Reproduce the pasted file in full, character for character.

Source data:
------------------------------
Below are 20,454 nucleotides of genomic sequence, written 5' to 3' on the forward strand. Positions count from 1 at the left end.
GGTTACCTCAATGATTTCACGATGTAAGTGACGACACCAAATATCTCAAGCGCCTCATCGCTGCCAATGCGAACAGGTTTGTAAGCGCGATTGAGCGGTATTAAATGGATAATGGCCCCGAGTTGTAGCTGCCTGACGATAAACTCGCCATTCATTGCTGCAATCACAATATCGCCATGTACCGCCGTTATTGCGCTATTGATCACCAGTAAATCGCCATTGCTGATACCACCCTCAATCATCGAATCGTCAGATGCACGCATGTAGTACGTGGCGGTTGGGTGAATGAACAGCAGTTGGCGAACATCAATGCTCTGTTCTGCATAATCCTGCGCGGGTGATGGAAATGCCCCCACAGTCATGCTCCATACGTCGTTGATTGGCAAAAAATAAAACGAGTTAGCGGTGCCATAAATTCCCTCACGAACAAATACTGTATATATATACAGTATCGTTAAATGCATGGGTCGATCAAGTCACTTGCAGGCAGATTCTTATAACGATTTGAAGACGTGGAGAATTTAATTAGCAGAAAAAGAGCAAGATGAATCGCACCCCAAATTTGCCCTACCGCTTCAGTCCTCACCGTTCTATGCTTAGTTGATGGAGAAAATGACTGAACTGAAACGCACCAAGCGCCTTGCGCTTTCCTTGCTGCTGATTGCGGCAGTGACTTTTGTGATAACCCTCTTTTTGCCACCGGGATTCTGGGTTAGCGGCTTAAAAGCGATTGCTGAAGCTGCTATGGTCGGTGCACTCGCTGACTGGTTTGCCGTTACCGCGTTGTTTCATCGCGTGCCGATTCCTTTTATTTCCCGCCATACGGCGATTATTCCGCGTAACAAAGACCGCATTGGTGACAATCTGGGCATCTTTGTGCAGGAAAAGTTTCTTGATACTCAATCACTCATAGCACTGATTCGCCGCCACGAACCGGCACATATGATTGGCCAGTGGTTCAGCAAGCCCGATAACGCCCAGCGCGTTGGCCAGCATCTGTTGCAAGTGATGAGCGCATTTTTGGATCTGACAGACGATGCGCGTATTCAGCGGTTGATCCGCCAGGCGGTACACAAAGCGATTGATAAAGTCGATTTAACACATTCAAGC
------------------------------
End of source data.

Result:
Below are 20,454 nucleotides of genomic sequence, written 5' to 3' on the forward strand. Positions count from 1 at the left end.
GGTTACCTCAATGATTTCACGATGTAAGTGACGACACCAAATATCTCAAGCGCCTCATCGCTGCCAATGCGAACAGGTTTGTAAGCGCGATTGAGCGGTATTAAATGGATAATGGCCCCGAGTTGTAGCTGCCTGACGATAAACTCGCCATTCATTGCTGCAATCACAATATCGCCATGTACCGCCGTTATTGCGCTATTGATCACCAGTAAATCGCCATTGCTGATACCACCCTCAATCATCGAATCGTCAGATGCACGCATGTAGTACGTGGCGGTTGGGTGAATGAACAGCAGTTGGCGAACATCAATGCTCTGTTCTGCATAATCCTGCGCGGGTGATGGAAATGCCCCCACAGTCATGCTCCATACGTCGTTGATTGGCAAAAAATAAAACGAGTTAGCGGTGCCATAAATTCCCTCACGAACAAATACTGTATATATATACAGTATCGTTAAATGCATGGGTCGATCAAGTCACTTGCAGGCAGATTCTTATAACGATTTGAAGACGTGGAGAATTTAATTAGCAGAAAAAGAGCAAGATGAATCGCACCCCAAATTTGCCCTACCGCTTCAGTCCTCACCGTTCTATGCTTAGTTGATGGAGAAAATGACTGAACTGAAACGCACCAAGCGCCTTGCGCTTTCCTTGCTGCTGATTGCGGCAGTGACTTTTGTGATAACCCTCTTTTTGCCACCGGGATTCTGGGTTAGCGGCTTAAAAGCGATTGCTGAAGCTGCTATGGTCGGTGCACTCGCTGACTGGTTTGCCGTTACCGCGTTGTTTCATCGCGTGCCGATTCCTTTTATTTCCCGCCATACGGCGATTATTCCGCGTAACAAAGACCGCATTGGTGACAATCTGGGCATCTTTGTGCAGGAAAAGTTTCTTGATACTCAATCACTCATAGCACTGATTCGCCGCCACGAACCGGCACATATGATTGGCCAGTGGTTCAGCAAGCCCGATAACGCCCAGCGCGTTGGCCAGCATCTGTTGCAAGTGATGAGCGCATTTTTGGATCTGACAGACGATGCGCGTATTCAGCGGTTGATCCGCCAGGCGGTACACAAAGCGATTGATAAAGTCGATTTAACACATTCAAGC